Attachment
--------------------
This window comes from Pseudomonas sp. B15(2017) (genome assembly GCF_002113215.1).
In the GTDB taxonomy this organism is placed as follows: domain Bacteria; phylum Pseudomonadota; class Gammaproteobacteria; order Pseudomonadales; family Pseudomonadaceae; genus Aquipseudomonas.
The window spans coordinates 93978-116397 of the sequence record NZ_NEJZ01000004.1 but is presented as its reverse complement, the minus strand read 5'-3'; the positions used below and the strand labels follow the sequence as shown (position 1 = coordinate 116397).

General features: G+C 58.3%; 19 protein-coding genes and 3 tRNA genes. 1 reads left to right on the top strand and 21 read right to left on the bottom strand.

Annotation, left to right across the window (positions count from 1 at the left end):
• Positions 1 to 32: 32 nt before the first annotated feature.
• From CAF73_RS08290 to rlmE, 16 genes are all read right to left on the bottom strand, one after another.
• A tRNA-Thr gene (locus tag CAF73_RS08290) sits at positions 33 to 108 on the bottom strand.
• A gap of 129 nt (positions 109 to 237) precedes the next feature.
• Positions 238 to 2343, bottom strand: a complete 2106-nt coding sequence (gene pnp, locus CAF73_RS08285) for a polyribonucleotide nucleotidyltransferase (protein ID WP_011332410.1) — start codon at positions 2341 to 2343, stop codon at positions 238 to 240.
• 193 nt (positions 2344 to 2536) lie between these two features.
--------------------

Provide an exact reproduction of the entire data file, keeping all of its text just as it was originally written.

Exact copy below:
This window comes from Pseudomonas sp. B15(2017) (genome assembly GCF_002113215.1).
In the GTDB taxonomy this organism is placed as follows: domain Bacteria; phylum Pseudomonadota; class Gammaproteobacteria; order Pseudomonadales; family Pseudomonadaceae; genus Aquipseudomonas.
The window spans coordinates 93978-116397 of the sequence record NZ_NEJZ01000004.1 but is presented as its reverse complement, the minus strand read 5'-3'; the positions used below and the strand labels follow the sequence as shown (position 1 = coordinate 116397).

General features: G+C 58.3%; 19 protein-coding genes and 3 tRNA genes. 1 reads left to right on the top strand and 21 read right to left on the bottom strand.

Annotation, left to right across the window (positions count from 1 at the left end):
• Positions 1 to 32: 32 nt before the first annotated feature.
• From CAF73_RS08290 to rlmE, 16 genes are all read right to left on the bottom strand, one after another.
• A tRNA-Thr gene (locus tag CAF73_RS08290) sits at positions 33 to 108 on the bottom strand.
• A gap of 129 nt (positions 109 to 237) precedes the next feature.
• Positions 238 to 2343, bottom strand: a complete 2106-nt coding sequence (gene pnp, locus CAF73_RS08285) for a polyribonucleotide nucleotidyltransferase (protein ID WP_011332410.1) — start codon at positions 2341 to 2343, stop codon at positions 238 to 240.
• 193 nt (positions 2344 to 2536) lie between these two features.